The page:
In a moment of desperation, a hero is paged.

Stan the Man is a school bus driver.

- A blue Tobias Fünke from Arrested Development appears in Taneleer Tivan's collection

- Ludwig Göransson’s Black Panther theme plays when we first see Wakanda in this film

- Idris Elba (Stringer Bell)


Three Billboards Outside Ebbing, Missouri

2017 | Dir. Martin McDonagh | 115 Minutes

"She got killed, still no arrest. How come, I wonder. Because there ain't no God, and the whole world's empty, and it doesn't matter what we do to each other? I hope not."

Furious mother Mildred Hayes buys ad space in a remote location in the small town of Ebbing, Missouri, to chastise the local sheriff for his inability to solve the case of her teenage daughter's brutal rape and murder. Public opinion quickly turns against Mildred due to the open secret of the sheriff's failing health. As the situation escalates, Mildred acts on her worst impulses, and the most unlikely person in town discovers a potential lead on the case.

Martin McDonagh's Three Billboards Outside Ebbing, Missouri is a powerful drama about one mother's absolute refusal to let go as she lives in the unbearable aftermath of an unspeakable crime. While there are comedic moments in the film, the majority of any humor to be had is morbid, and the violence perpetrated in the narrative is sudden and shocking. While Mildred's anger is undoubtedly righteous, the story is one of displaced and misplaced rage, of the products of domestic abuse, and of people uniting under a dubious cause for dubious reasons. The film plays out like a true crime story in which events unfold in an unpredictable manner and easy solutions are nowhere to be found.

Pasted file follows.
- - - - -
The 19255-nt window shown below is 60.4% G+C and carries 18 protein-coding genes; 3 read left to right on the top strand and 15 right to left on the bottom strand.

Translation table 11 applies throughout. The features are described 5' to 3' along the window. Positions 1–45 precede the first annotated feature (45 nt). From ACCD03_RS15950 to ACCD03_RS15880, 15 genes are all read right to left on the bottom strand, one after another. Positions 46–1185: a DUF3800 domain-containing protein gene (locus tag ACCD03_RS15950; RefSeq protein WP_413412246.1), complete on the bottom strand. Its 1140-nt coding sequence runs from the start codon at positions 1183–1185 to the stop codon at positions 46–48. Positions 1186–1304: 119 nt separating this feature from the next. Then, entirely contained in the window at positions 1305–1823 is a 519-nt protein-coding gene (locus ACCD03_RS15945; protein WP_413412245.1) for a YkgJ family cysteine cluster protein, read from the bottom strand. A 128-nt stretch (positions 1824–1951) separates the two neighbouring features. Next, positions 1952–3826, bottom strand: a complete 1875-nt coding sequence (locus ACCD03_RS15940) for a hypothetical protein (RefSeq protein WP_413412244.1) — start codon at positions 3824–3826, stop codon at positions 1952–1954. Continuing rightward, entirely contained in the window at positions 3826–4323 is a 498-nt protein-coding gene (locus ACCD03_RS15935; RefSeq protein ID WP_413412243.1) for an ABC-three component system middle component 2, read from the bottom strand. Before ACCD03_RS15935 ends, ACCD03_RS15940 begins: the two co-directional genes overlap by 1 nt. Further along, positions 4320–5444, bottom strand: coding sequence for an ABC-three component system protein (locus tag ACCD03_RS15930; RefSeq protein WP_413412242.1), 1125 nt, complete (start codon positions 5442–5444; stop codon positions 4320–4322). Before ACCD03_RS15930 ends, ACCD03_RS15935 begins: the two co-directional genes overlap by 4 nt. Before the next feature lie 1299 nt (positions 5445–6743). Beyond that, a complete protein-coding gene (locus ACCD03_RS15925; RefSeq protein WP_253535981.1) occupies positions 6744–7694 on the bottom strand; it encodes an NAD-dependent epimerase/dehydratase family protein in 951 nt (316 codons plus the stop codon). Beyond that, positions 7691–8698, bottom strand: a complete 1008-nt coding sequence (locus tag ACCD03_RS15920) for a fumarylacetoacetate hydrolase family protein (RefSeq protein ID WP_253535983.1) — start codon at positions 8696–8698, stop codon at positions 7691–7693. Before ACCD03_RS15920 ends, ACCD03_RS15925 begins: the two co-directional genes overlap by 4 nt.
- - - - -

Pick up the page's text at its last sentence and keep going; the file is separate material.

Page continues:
The picture's fantastic cast is led by the ever-brilliant Frances McDormand as Mildred, absolutely personifying a thirst for vengeance that severely compromises all logical judgement. Playing a racist, violent, and incompetent white trash deputy who may not be beyond redemption (the unequivocal heart of controversy for the film), Sam Rockwell gives the performance of his career. The cast also features excellent performances from a selection of some of the best character actors available including Woody Harrelson as the dying Sheriff Willoughby, Lucas Hedges as Mildred's wary son, Caleb Landry Jones as the dopey owner of the billboards, Peter Dinklage as a local with an unrequited crush on Mildred, John Hawkes as Mildred's abusive ex-husband, and Clarke Peters as the new sheriff and sole voice of reason.

Grim, funny, often upsetting, but always captivating, Three Billboards Outside Ebbing, Missouri is a story of misguided anger and the search for justice and meaning, a search that may never end. The film is challenging, thematically rich, hopeless to a certain degree but hopeful in other ways, and hands down one of the best films of 2017.